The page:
The major finding of the present study is that in situ transcription of 16S rRNA and cagA is significantly increased in children with DU and GU compared to those with normal endoscopy and to those with endoscopic nodularity. In addition, a significantly greater proportion of H pylori colonizing the stomach mucosa of children with PUD express cagA in situ compared to those with nodularity (Table 2; P < 0.05), like that in our earlier observation in adult patients with gastric adenocarcinoma compared with controls (20). Finally, both acute and chronic gastritis directly correlated with in situ cagA expression (P < 0.05), as previously reported with gastric H pylori density assessed by quantitative culture and histology (4). These findings suggest that the relative fraction of H pylori strains expressing cagA in situ determine in part whether a child develops PUD or not, although it has no significant effect on histologic gastritis. Therefore, the test could predict the likelihood that a given patient has a higher risk of developing PUD and its complications, and it would justify verification of H pylori eradication following antibiotic treatment in those patients. Establishment of a cutoff indicating that an ulcer is present does require a larger study. In addition, such a study should include a follow-up of children with normal endoscopy to determine whether carriage of strains with a high percentage of cagA+ H pylori increases the risk of ulcer, even if no ulcer is present at the time the biopsy was taken.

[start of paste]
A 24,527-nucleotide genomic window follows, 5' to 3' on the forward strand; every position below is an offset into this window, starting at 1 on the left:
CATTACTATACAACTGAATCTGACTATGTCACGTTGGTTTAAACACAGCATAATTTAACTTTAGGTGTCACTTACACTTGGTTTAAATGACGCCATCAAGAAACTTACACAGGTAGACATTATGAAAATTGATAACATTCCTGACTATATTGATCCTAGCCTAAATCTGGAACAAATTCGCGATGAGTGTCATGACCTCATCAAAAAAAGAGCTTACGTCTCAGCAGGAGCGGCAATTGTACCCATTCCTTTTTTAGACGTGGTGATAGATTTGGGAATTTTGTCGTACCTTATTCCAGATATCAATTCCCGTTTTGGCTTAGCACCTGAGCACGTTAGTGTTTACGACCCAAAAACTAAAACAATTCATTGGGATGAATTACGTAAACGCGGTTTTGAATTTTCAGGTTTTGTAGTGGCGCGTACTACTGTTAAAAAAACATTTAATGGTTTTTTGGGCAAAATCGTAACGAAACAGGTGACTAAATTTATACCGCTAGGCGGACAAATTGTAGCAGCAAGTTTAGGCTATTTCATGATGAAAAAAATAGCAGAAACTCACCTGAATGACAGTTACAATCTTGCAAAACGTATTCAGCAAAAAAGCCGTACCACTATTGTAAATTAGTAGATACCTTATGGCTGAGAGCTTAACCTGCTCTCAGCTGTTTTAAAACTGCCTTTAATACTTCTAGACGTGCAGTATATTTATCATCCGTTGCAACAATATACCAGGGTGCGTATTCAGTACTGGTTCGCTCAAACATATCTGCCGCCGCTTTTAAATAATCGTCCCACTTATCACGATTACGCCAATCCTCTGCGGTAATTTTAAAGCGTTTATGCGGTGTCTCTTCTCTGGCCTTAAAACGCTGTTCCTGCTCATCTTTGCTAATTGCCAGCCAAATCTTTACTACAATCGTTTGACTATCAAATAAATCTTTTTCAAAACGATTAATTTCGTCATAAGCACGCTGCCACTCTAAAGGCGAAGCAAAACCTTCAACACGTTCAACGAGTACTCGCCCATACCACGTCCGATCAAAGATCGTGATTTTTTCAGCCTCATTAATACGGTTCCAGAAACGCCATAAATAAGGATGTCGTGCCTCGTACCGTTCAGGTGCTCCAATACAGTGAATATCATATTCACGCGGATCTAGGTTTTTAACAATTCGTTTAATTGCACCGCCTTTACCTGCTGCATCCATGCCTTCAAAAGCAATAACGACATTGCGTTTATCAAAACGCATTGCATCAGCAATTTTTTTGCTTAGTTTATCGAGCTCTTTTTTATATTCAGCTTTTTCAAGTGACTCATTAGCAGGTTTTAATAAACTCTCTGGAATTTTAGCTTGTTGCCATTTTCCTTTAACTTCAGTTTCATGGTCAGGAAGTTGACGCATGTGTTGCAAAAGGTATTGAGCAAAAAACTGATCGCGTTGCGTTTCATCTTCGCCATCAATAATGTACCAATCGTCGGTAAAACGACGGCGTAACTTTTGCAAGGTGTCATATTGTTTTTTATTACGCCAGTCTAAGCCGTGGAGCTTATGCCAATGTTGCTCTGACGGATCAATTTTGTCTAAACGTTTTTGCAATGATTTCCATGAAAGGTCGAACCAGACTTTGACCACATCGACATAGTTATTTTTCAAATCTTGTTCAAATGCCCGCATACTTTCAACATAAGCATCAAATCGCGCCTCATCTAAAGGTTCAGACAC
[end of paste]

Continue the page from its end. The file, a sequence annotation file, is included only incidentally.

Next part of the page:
Importantly, these observations reflect in situ transcription of the cagA gene at the site of mucosal damage, an effect that is present only if the colonizing strain carries the cagA gene. Therefore, the present findings are in agreement with most studies showing that the risk of developing PUD is higher in pediatric and adult patients who are cagA seropositive or carry cagA+ strains (14,15,22,23). They also agree with earlier observations made in adults with PUD using quantitative cultures and PCR (4,24).
Our observations may also help to reconcile the absence of statistical association between PUD and carriage of cagA+ strains in 2 other studies (16,25) because in vitro testing for the presence of cagA in isolates may underestimate in vivo transcription as shown for the expression of iceA1 and vacA virulence genes in biopsies of the patients (26). Similarly, transcription of cagA was increased in gastric biopsies harvested 10 days after inoculation of a H pylori strain to Mongolian gerbils compared with in vitro testing of cultured isolates, and this increase appeared to be related to exposure to low pH (27). The latter observation is of prominent relevance to cagA transcription in patients with DU because hyperacidity is a hallmark of duodenal ulcer disease. Because the multiple host and bacterial factors that determine the final outcome of H pylori infection are known to vary in different populations, we propose that the direct determination of cagA transcription in situ provides a measurement of the combined effect of these factors in each of the patients being studied.
Another important observation made in the present study is that the fraction of H pylori expressing cagA in situ was significantly higher in the group with PUD than in those with nodularity, although the absolute bacterial density was similar in the 2 groups (Table 2). Nodular gastritis is frequent in infected children and exceptional in uninfected individuals (17). The finding that cagA is expressed by a greater proportion of the H pylori that colonize the stomach of children with PUD compared to those with nodular gastritis is relevant because cagA+ H pylori have been found to induce higher levels of DNA degradation than cagA− mutants in vitro (28), and a relative increase in cagA expression may be responsible in part for defective repair in the gastroduodenal mucosa. However, the observation that the percentage of cagA+ strains was not significantly different in the normal and nodularity groups suggests that nodularity, in contrast to PUD, is not related to the percentage of cagA+ H pylori.